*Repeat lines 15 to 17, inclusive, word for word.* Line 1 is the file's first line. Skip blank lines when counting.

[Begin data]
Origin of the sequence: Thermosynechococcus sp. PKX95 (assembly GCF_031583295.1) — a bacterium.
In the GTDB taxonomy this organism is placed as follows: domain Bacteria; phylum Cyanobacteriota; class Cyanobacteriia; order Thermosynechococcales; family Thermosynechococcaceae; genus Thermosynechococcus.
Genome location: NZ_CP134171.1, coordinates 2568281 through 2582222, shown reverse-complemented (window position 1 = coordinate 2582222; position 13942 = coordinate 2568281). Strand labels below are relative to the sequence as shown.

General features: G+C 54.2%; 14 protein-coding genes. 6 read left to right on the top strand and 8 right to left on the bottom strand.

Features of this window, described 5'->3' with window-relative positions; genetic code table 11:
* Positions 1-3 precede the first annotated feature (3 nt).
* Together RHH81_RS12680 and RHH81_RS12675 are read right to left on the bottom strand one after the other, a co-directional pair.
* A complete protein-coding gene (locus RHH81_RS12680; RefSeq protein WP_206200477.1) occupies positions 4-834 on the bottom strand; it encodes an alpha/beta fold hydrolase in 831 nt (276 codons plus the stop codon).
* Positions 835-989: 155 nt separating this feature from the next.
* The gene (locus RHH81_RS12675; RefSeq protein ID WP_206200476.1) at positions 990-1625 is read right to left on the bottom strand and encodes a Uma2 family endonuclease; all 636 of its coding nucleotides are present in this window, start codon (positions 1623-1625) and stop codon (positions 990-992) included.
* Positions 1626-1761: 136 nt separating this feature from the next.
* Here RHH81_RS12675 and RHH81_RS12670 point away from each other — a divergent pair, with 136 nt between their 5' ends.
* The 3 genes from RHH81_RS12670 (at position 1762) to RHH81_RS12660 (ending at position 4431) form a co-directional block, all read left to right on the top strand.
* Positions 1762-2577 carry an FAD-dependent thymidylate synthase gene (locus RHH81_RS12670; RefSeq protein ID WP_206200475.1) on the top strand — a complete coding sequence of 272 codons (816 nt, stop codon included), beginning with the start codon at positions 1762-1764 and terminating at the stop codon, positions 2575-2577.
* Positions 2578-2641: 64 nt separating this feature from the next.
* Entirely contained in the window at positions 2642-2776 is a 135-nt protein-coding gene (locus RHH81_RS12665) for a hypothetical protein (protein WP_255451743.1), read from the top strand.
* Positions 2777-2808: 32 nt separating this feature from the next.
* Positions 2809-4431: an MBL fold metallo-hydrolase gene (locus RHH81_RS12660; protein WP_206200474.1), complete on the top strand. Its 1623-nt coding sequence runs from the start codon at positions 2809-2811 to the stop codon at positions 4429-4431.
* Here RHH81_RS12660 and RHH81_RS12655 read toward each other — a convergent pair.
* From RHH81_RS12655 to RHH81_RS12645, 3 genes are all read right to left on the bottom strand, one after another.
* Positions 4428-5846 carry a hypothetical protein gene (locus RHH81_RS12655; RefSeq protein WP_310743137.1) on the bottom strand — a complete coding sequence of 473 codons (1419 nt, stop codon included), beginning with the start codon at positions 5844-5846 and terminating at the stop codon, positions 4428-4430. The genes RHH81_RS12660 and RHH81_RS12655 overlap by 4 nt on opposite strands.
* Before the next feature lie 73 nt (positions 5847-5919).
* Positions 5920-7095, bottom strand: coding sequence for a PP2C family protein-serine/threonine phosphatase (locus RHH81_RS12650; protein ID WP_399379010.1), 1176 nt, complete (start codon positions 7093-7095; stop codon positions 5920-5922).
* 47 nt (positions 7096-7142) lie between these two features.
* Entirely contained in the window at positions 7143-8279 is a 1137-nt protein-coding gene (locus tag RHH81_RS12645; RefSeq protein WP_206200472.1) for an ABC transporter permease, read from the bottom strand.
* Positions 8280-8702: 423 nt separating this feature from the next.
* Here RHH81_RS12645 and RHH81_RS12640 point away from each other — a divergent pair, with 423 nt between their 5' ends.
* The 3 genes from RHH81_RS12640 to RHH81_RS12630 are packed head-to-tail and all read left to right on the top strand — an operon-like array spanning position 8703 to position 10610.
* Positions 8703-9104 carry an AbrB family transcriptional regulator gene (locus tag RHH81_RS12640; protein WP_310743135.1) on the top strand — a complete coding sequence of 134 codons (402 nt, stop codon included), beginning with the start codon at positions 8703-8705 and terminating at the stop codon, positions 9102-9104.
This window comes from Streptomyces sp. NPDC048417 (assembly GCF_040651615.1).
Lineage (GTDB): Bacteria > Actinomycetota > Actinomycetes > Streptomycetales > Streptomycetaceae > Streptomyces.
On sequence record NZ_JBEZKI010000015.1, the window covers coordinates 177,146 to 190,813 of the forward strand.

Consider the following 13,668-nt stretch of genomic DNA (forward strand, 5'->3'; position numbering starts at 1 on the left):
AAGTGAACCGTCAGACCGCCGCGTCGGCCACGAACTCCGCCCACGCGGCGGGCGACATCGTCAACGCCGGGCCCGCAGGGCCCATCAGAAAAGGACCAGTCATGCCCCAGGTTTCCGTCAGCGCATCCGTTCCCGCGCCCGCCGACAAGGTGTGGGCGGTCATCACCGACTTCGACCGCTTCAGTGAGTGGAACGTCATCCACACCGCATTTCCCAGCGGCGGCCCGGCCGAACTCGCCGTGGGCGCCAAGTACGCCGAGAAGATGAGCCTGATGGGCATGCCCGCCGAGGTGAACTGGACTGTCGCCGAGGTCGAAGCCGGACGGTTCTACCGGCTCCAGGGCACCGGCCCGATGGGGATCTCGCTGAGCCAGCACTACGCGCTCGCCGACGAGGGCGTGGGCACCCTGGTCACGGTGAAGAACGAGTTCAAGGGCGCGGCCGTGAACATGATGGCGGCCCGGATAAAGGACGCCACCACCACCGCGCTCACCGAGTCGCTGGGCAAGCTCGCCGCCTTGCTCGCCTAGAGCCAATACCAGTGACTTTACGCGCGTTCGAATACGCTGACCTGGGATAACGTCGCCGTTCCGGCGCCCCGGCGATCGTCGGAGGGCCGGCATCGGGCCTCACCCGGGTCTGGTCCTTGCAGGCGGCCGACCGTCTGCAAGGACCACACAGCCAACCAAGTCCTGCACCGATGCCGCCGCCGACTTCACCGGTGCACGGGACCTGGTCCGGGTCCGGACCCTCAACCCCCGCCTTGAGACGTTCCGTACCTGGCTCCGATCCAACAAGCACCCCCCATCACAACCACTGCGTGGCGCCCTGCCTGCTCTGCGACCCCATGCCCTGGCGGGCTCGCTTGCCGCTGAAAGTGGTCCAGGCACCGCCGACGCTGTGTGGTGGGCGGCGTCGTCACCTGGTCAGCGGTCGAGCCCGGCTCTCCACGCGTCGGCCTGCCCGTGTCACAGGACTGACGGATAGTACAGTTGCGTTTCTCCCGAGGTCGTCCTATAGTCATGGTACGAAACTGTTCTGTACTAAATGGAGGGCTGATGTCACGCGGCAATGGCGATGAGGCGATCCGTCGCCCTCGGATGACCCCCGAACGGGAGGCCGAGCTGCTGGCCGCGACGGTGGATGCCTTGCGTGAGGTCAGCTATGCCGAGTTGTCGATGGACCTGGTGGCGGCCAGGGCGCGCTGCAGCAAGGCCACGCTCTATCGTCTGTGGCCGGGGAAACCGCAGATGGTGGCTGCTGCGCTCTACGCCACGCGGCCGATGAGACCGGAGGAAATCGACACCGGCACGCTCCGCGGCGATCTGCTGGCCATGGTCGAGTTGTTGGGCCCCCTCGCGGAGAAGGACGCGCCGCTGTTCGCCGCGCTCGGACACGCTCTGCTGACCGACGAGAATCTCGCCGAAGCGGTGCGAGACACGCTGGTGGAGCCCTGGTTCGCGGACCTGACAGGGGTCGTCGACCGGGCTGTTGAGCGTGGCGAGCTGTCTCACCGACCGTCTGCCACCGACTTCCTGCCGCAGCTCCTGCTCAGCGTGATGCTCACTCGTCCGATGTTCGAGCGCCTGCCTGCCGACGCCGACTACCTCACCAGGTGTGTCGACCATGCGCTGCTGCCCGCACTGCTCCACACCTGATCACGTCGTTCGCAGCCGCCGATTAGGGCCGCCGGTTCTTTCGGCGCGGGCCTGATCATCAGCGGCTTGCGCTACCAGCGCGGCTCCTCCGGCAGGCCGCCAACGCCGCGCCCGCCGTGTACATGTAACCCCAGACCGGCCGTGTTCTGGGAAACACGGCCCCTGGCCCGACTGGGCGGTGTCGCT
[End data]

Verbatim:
* Positions 2578-2641: 64 nt separating this feature from the next.
* Entirely contained in the window at positions 2642-2776 is a 135-nt protein-coding gene (locus RHH81_RS12665) for a hypothetical protein (protein WP_255451743.1), read from the top strand.
* Positions 2777-2808: 32 nt separating this feature from the next.